Hello All,
I guess we have all had fun chasing the International Migratory Bird Count day thing.  I have the final answer, after a great deal of chasing web pages, and people.
The sponsors of the International Migratory Bird Day Count have dropped the program, it no longer exists.  The International Bird Day is now being sponsored by new organizations.  You can go to their web page to get a full understanding of their program objectives.  If an organization like ASM, Audubon Missouri, or any individual Audubon Chapter, or person wants to sponsor an International Migratory Bird Count, they are encouraged to do so by the International Bird Day organization.  The, and/or your organization, or person can select any day they want for when they want to conduct the count.  It is recommended by MBD, and I believe others to report your counts to eBirds.  Also, the MBD organization requests that you report to them if you conduct such a count.
I believe my simplistic explanation covers the latest.
Charlely Burwick
Greater Ozarks Audubon
Greene County, Springfield, Mo.

On Sat, Mar 20, 2010 at 11:46 AM, Chase Darr <[log in to unmask]> wrote:
Hey all,

I did some google snooping and found a few results that may help solve this

First, here is the ridiculously simple website of the coordinator of the NAMC.

In it, he mentions the US Fish & Wildlife Service, but not as a sponsor.  He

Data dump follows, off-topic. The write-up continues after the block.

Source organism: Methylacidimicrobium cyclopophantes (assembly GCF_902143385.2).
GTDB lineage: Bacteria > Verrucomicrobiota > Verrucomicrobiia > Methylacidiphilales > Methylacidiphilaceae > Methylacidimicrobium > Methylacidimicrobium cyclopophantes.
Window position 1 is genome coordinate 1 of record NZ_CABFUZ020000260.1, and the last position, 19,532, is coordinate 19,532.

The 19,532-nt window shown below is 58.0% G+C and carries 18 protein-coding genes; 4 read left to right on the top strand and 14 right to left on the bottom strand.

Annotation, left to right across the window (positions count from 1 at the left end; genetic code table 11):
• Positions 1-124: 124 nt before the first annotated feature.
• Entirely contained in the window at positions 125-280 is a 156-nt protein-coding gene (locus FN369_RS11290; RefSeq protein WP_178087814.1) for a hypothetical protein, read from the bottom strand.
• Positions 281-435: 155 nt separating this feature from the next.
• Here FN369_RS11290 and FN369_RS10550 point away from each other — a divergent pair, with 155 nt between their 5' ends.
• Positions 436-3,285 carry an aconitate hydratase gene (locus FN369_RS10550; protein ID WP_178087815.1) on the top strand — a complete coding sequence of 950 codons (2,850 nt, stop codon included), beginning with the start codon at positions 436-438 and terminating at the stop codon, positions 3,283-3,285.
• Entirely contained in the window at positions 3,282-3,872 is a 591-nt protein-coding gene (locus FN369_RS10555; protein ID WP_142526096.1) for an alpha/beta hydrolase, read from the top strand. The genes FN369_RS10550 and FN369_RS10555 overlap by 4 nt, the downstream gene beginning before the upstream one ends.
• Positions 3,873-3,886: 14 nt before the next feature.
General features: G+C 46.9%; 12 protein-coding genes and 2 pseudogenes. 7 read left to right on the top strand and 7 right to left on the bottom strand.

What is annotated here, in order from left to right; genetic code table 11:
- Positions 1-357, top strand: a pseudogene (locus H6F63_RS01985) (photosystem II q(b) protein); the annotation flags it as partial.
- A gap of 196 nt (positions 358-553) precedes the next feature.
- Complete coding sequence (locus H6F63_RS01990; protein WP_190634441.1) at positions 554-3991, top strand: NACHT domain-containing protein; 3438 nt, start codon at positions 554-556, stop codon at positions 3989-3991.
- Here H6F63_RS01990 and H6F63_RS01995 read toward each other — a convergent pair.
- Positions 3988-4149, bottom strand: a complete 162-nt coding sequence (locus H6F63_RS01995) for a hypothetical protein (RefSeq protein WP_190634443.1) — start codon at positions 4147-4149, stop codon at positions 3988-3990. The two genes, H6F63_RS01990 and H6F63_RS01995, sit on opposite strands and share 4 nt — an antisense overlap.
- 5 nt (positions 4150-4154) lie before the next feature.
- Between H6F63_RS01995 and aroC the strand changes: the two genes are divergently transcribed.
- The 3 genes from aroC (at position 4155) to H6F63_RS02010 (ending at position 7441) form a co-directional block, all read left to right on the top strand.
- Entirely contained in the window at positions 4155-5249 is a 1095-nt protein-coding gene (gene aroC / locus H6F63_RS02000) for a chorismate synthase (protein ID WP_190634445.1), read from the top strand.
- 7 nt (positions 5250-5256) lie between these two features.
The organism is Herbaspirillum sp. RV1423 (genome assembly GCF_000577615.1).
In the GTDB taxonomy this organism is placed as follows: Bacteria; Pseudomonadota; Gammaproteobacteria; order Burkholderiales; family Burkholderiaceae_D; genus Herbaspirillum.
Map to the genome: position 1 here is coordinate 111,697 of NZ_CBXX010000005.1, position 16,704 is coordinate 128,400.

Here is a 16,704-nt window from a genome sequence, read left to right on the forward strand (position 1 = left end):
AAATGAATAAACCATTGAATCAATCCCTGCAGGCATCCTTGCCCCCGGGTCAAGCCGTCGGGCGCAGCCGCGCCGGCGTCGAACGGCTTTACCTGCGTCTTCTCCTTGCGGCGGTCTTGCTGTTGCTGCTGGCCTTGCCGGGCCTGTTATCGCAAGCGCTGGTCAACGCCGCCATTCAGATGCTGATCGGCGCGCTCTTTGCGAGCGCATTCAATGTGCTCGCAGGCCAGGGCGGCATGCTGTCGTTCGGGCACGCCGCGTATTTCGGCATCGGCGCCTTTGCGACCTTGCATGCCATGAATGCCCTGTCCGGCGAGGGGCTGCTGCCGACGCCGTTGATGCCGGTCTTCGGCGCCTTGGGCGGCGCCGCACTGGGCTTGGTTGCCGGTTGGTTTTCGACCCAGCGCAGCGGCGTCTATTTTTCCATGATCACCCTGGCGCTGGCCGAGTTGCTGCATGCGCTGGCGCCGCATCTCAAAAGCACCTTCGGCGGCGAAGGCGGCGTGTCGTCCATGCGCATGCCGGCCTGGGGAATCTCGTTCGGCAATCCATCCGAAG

also mentions the Audubon Society, but only as sponsor of the CBC.

I was a bit disappointed, so I went back to my search.  Here is an exerpt
from a site on the Florida NAMC.

"The North American Migration Count in Florida is sponsored by Florida
Ornithological Society, and is supported by local Audubon Societies, local
bird clubs, and other interested organizations."

Cornell's All-About-Birds website has this to say about NAMC:

"The North American Migration Count (NAMC) was started in 1992 to give bird
watchers the opportunity to enjoy a day's birding during spring migration
with the knowledge that the results of their findings, together with the
birds counted by others, would reveal the status of bird migration on a
specified date. The goals of the NAMC are to get a picture of the progress
of spring migration, obtain data on the abundance and distribution of each
migratory species, create more challenges and goals for birders, and (most
important) have fun. No fee is involved. For more information, write to Jim
Stasz, NAMC Coordinator, RO. Box 71, l North Beach, MD 20714. For an article
by Jim Stasz, go to North American Migration Count."

I also found a site for the Oregon "East Cascades Audubon Society" that has
 information on their 2010 coordination of NAMC.

So, in answer to your question, I think it's largely up to individual
birders and local ornithology chapters putting up volunteer time/money to
get it done...and the most likely source of that time/money/energy is the
local Audubon Society.

Hope this helps!

-Chase Darr
Columbia, MO

The Audubon Society of Missouri's Wild Bird Discussion Forum
ASM Spring Meeting: April 30-May 2. Cape Girardeau, MO

The Audubon Society of Missouri's Wild Bird Discussion Forum
ASM Spring Meeting: April 30-May 2. Cape Girardeau, MO